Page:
UK drive: The Volvo S60 T5 is a delightfully comfortable executive car

The S60 is the first Volvo to bin off diesel engines, but that’s certainly not harming this car’s winning formula, as Ted Welford finds out…
Volvo S60

What is it?

Think of a compact executive model, and the models that more than likely come to mind are the Audi A4, BMW 3 Series and Mercedes C-Class. Others have constantly tried to battle that supreme trio, though often unsuccessfully, and one of those such firms is Volvo. Its S60 might have been comfortable, well-built and safe, but it often failed to win over buyers.

Volvo will be hoping to achieve the seemingly impossible with the all-new S60, which successfully adopts the cool styling of the latest breed of Volvos in a far classier package. Is it time for the S60 to overtake the accomplished German execs? We find out…
Volvo is hoping to take on established German rivals with its new S60 (Volvo)

What’s new?

Put the new S60 next to the old one and you’d struggle to even tell that they share the same name. With a focus on uncluttered styling, the new model has a minimalist design both inside and out – each adopting the familiar cues expected from modern Volvos – the Thor’s Hammer LED lights and iPad-like touchscreen being key examples.

It’s also the first Volvo that’s been produced in the States, which no doubt has a part in the S60 not being available with any diesel engines – something that’s pretty big news in this market where oil burners still continue to dominate.

What’s under the bonnet?

As we’ve just mentioned, you won’t be finding any diesel engines under this sleek bonnet. Instead, there is the option of a sedate petrol unit or an efficient and punchy plug-in hybrid, though the latter will require a much healthier bank balance to buy in the first place.

But it’s the entry-level petrol engine that we’re trying here, which Volvo calls the T5. It produces 246bhp and 350Nm of torque, which is delivered to the front wheels via an eight-speed automatic gearbox.

No doubt the lack of diesel option will make the S60 a no-go option for some, though it strikes a surprisingly good balance between performance and efficiency. The 0-60mph sprint only takes 6.3 seconds, and it will reach a claimed top speed of 145mph. But for a powerful petrol engine, it’s surprisingly easy to get it to return 40mpg, while CO2 emissions of 149g/km are not too excessive.
There’s a choice of a petrol engine and a plug-in hybrid (Volvo)

What’s it like to drive?

While models like the BMW 3 Series cater towards those wanting a little more driving enjoyment behind the wheel, the S60 is a car that impresses most on the comfort and refinement fronts.

Even with our Inscription Plus test car’s larger alloy wheels, it never feels uncomfortable – quite the opposite in fact. A supple ride soaks up potholes well, while the combination of a silky-smooth engine and minimal road noise makes this one of the most effortless long-distance cruisers around.

While performance is plentiful in a straight line, it’s not a model that feels at home through the corners, with light steering not inspiring confidence, though you can flick through various driving modes to marginally tweak the car’s setup.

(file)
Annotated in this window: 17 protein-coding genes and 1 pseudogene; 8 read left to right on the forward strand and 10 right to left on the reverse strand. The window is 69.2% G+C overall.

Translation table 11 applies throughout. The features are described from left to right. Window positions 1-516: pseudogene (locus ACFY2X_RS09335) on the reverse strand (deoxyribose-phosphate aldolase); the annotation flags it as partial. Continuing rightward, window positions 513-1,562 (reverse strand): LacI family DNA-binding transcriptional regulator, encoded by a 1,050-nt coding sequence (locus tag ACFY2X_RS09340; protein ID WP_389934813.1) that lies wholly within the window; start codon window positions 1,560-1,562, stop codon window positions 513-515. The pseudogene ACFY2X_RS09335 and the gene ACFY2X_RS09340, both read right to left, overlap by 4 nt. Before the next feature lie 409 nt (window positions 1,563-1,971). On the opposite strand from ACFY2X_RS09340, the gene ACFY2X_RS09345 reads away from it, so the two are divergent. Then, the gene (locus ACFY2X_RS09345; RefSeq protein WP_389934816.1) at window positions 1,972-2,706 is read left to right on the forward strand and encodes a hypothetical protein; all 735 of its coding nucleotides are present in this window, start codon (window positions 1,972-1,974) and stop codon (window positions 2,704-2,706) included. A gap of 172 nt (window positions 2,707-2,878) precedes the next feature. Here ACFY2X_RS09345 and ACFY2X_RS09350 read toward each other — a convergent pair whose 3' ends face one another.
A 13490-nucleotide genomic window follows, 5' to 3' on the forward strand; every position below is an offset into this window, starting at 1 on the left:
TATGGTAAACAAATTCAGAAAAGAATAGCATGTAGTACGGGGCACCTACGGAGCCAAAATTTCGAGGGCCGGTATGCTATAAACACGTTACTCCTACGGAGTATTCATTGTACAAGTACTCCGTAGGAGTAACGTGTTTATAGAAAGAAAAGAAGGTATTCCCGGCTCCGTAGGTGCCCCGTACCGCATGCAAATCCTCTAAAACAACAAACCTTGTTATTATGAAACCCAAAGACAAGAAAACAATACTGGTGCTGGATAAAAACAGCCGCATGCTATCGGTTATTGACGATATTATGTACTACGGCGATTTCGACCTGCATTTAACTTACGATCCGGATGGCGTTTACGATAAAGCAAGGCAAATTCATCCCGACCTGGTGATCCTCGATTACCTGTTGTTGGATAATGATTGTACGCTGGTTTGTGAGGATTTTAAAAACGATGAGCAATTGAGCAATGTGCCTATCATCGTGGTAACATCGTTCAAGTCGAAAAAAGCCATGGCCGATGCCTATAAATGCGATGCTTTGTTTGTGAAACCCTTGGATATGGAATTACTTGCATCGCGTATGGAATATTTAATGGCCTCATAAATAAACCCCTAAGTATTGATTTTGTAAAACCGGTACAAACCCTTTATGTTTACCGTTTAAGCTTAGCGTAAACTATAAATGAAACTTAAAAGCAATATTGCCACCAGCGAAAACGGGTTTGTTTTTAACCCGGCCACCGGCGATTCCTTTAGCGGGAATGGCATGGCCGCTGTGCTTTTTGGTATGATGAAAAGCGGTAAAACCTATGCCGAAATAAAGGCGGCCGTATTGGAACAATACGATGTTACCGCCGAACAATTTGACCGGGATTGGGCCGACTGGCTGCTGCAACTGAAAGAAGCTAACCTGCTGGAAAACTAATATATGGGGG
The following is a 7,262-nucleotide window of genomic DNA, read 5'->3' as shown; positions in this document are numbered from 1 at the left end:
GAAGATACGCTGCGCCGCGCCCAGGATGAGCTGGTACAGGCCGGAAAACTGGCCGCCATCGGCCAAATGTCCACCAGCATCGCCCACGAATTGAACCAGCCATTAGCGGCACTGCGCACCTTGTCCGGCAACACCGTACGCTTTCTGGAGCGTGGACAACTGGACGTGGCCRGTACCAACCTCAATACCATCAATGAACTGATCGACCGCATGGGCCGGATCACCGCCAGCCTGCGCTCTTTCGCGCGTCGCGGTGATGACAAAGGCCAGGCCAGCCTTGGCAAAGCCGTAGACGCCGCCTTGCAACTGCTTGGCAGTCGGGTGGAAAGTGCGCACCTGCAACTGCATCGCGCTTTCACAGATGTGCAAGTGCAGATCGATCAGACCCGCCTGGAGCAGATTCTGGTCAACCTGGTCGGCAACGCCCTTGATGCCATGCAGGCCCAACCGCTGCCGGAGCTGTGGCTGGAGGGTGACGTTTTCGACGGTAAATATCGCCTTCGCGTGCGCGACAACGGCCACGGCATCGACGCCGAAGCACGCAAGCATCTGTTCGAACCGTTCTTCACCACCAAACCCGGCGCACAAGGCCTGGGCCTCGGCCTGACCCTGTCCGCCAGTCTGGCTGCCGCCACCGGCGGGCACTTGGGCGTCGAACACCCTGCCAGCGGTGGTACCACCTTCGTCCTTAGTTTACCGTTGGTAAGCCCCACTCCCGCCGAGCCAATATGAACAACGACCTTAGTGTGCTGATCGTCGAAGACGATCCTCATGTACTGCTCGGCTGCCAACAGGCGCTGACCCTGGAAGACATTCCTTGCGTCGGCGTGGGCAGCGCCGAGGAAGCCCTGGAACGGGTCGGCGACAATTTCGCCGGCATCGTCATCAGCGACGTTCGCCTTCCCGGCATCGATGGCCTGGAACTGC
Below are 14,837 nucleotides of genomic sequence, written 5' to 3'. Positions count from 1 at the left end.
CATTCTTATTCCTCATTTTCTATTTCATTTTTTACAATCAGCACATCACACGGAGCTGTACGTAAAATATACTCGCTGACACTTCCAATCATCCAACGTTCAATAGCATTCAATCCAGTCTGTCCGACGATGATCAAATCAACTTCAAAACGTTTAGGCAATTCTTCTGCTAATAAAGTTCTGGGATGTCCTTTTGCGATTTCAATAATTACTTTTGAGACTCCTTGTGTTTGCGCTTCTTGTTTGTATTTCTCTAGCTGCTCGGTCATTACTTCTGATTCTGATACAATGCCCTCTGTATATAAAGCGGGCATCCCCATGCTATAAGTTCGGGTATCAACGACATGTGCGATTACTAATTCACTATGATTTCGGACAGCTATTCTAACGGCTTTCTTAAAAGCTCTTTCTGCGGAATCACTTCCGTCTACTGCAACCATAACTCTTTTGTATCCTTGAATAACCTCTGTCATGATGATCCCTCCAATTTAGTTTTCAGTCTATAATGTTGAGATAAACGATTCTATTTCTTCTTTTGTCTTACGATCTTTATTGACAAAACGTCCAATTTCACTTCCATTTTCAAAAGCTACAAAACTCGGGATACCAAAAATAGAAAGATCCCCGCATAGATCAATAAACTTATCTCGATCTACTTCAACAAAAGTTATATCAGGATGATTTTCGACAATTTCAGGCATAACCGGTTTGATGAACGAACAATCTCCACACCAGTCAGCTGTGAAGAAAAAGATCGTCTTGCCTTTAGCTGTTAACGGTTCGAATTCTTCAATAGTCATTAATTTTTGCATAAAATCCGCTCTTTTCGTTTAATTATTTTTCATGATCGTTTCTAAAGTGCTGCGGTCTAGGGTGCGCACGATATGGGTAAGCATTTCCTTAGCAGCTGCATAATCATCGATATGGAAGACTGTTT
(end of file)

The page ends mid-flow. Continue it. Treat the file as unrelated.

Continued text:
Comfort and refinement are where the S60 excels (Volvo)

What does it look like?

A car’s looks are always set to divide opinion, though we reckon few will have anything negative to say about how the S60 looks.

Among a stunning line-up of models, it’s perhaps the more compact S60 that suits Volvo’s latest corporate design best. From the distinctive LED front and rear lights to the perfect proportions of the S60 shape, it’s a car that looks the part from every angle.

R-Design grade is the one to go for if you looks, though, with its sportier bodykit, gloss black detailing and large alloy wheels.
Styling cues from larger Volvos feature on the latest S60 (Volvo)

What’s it like inside?

The striking design also extends to the cabin, and even though the S60 is the oldest Volvo to feature this new minimalist design, this interior layout hasn’t aged a day since it was first rolled out onto the XC90 back in 2015.

It’s headed up by a large nine-inch portrait touchscreen that slots in the dash perfectly, and doesn’t feel like some that look as if a tablet has been glued to the dashboard. Digital dials also help to give it a modern feel.

While overall quality is good, if you look a bit closer there are a few flimsy plastics, which really shouldn’t be found on a car in this segment.
A large portrait touchscreen heads up the interior (Volvo)

What’s the spec like?

Standard equipment on the S60 is excellent, with all models gaining LED headlights, heated front seats, an electric gesture-controlled boot and a whole suite of safety kit that continues to be Volvo’s USP.

Starting prices for the S60 start from higher than its rivals, with the range being available from £38,235.

A few select options, however, can easily make the S60 quite pricey, with our test car having nearly £7,000 of options on it (a Harman Kardon sound system, park assist and as panoramic sunroof being key ones) which increases the price to a costly £45,535.
Prices for the S60 start frim £38,235 (Volvo)


At first the absence of a diesel engine in the S60 might be a bizarre move from Volvo, but this is part of a wider aim for the Scandinavian firm to move its models away from that fuel. It undoubtedly pays off, with this petrol T5 version offering engine refinement and smooth performance that you could only dream of getting from a diesel.

It might not be the most rewarding model to drive, but the S60 offers a far more serene and relaxing drive. Coupled with the largely faultless interior and stunning exterior, it makes one of the best cars in its class, and comfortably in the territory of Audi, BMW and Mercedes.